On the surface, it could seem that gears are being “reduced” in quantity or size, which is partially true. When a rotary machine such as an engine or electrical motor needs the result speed decreased and/or torque increased, gears are commonly used to accomplish the required result. Gear “reduction” particularly refers to the speed of the rotary machine; the rotational speed of the rotary machine can be “decreased” by dividing it by a gear ratio greater than 1:1. A gear ratio greater than 1:1 is certainly achieved whenever a smaller equipment (decreased size) with fewer amount of tooth meshes and drives a more substantial gear with greater amount of teeth.
Gear reduction has the opposite influence on torque. The rotary machine’s result torque is improved by multiplying the torque by the apparatus ratio, less some performance losses.
While in lots of applications gear reduction reduces speed and boosts torque, in other applications gear reduction is used to improve acceleration and reduce torque. Generators in wind turbines use gear decrease in this fashion to convert a comparatively slow turbine blade speed to a higher speed capable of producing electricity. These applications make use of gearboxes that are assembled reverse of those in applications that reduce rate and increase torque.
How is gear reduction achieved? Many reducer types are capable of attaining gear reduction including, but not limited to, parallel shaft, planetary and right-position worm gearboxes. In parallel shaft gearboxes (or reducers), a pinion gear with a specific number of the teeth meshes and drives a more substantial gear with a greater number of teeth. The “decrease” or gear ratio is calculated by dividing the number of tooth on the large gear by the amount of teeth on the tiny gear. For instance, if an electric motor drives a 13-tooth pinion gear that meshes with a 65-tooth equipment, a reduced amount of 5:1 can be achieved (65 / 13 = 5). If the electric motor speed is definitely 3,450 rpm, the gearbox reduces this speed by five occasions to 690 rpm. If the engine torque can be 10 lb-in, the gearbox boosts this torque by a factor of five to 50 lb-in (before subtracting out gearbox efficiency losses).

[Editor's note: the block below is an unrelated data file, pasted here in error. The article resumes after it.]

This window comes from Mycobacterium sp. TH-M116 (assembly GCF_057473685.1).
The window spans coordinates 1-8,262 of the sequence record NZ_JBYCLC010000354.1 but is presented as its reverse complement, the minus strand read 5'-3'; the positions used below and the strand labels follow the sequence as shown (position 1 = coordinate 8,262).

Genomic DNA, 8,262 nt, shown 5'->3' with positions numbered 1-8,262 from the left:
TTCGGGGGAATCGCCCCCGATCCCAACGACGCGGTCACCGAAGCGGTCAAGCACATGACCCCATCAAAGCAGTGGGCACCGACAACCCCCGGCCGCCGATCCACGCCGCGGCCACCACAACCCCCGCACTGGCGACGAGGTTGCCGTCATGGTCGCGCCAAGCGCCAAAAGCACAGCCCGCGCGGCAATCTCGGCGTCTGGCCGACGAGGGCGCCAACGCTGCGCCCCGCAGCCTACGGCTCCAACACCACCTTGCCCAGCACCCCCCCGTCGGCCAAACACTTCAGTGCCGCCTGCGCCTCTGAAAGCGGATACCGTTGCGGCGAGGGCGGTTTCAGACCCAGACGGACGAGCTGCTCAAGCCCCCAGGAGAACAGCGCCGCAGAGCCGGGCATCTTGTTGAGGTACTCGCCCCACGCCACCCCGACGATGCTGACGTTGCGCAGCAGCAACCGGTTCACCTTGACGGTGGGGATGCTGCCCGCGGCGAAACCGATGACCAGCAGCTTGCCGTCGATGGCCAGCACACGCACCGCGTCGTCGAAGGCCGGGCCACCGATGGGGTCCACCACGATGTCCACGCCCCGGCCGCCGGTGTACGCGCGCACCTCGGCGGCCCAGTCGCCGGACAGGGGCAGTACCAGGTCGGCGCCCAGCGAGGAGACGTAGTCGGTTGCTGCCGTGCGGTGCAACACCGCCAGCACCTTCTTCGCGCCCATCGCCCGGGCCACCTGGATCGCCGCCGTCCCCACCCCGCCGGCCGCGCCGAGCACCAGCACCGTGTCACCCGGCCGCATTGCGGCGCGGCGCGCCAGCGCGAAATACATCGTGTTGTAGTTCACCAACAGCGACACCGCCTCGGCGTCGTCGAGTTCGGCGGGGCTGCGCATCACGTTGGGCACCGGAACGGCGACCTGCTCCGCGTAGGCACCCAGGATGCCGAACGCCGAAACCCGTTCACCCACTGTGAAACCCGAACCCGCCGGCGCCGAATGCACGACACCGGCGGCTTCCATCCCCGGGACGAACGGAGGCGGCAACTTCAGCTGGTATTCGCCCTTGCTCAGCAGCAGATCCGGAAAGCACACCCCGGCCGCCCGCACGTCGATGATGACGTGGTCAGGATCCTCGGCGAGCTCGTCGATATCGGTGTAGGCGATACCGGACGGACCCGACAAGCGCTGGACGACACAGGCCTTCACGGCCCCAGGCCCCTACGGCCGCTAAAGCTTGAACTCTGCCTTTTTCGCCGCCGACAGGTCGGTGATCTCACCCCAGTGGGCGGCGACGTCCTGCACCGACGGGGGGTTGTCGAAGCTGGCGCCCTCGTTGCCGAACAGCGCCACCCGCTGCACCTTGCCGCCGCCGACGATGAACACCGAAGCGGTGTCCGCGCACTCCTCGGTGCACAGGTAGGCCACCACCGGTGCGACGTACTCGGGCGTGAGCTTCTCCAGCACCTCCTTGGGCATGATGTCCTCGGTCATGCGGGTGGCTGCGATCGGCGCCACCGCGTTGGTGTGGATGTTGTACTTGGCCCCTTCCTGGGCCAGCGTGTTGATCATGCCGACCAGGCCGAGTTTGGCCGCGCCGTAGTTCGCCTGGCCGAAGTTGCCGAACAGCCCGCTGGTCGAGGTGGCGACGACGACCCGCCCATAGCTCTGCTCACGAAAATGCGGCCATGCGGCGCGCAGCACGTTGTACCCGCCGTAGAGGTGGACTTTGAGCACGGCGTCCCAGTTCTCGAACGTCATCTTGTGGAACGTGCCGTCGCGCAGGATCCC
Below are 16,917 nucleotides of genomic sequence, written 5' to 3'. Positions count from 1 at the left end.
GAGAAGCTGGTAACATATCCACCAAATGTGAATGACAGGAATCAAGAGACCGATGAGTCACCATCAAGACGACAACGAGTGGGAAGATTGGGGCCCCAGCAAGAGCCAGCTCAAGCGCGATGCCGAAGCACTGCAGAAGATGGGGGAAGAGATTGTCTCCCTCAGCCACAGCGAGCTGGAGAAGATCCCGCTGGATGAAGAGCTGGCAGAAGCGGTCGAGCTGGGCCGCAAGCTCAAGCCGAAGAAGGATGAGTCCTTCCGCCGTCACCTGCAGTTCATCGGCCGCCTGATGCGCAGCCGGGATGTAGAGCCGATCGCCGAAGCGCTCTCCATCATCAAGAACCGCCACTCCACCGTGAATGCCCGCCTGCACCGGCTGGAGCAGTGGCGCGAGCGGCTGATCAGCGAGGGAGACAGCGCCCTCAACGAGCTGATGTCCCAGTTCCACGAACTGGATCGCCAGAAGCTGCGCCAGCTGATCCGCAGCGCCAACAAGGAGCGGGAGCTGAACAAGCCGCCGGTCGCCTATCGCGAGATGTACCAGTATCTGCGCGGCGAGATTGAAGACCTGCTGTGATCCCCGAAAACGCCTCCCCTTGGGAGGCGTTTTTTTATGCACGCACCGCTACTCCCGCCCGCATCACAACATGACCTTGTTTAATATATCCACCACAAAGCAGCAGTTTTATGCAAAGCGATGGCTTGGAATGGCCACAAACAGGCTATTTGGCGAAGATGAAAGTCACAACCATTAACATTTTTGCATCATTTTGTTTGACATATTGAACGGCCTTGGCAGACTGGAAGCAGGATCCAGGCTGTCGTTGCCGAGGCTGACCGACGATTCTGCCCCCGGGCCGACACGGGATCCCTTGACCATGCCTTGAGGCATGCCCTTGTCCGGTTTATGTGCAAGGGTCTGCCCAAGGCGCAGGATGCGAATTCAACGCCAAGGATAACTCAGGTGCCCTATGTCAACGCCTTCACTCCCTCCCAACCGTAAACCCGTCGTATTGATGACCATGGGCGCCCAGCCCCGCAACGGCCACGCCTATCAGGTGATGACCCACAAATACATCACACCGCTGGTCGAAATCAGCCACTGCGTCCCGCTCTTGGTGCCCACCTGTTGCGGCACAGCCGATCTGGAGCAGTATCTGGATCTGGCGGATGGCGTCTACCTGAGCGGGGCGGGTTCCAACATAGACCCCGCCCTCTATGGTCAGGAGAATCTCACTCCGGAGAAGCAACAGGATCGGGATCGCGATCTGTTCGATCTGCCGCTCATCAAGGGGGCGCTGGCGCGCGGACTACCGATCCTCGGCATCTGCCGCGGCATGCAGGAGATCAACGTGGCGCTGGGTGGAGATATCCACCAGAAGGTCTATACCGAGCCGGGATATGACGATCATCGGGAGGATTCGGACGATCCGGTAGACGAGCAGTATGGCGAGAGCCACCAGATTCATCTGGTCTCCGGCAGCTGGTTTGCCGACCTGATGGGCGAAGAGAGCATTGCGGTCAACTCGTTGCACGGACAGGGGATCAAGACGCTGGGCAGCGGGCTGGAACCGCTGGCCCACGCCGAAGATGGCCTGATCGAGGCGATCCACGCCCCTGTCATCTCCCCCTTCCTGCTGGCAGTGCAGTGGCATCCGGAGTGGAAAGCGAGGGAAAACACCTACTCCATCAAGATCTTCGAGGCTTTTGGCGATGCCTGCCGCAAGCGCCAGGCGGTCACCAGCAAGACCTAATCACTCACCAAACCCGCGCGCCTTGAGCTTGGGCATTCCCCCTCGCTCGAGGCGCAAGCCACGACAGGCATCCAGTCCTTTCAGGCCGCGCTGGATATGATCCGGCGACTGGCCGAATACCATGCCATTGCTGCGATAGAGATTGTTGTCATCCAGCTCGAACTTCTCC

Parallel shaft gearboxes many times contain multiple gear sets thereby increasing the gear reduction. The full total gear decrease (ratio) depends upon multiplying each individual gear ratio from each equipment established stage. If a gearbox includes 3:1, 4:1 and 5:1 gear sets, the total ratio is 60:1 (3 x 4 x 5 = 60). Inside our example above, the 3,450 rpm electric engine would have its quickness decreased to 57.5 rpm by using a 60:1 gearbox. The 10 lb-in electric motor torque would be risen to 600 lb-in (before effectiveness losses).
If a pinion gear and its mating equipment have the same number of teeth, no reduction occurs and the gear ratio is 1:1. The gear is named an idler and its own primary function is to improve the path of rotation rather than reduce the speed or increase the torque.
Calculating the apparatus ratio in a planetary equipment reducer is less intuitive as it is dependent on the amount of teeth of the sun and ring gears. The earth gears act as idlers and don’t affect the apparatus ratio. The planetary equipment ratio equals the sum of the amount of teeth on sunlight and ring gear divided by the amount of teeth on sunlight gear. For instance, a planetary set with a 12-tooth sun gear and 72-tooth ring gear includes a gear ratio of 7:1 ([12 + 72]/12 = 7). Planetary gear pieces can achieve ratios from about 3:1 to about 11:1. If more equipment reduction is necessary, additional planetary stages may be used.
The gear decrease in a right-angle worm drive is dependent on the number of threads or “starts” on the worm and the number of teeth on the mating worm wheel. If the worm has two starts and the mating worm wheel offers 50 teeth, the resulting gear ratio is 25:1 (50 / 2 = 25).
When a rotary machine such as for example an engine or electric motor cannot supply the desired output velocity or torque, a gear reducer may provide a good solution. Parallel shaft, planetary, right-angle worm drives are normal gearbox types for achieving gear reduction.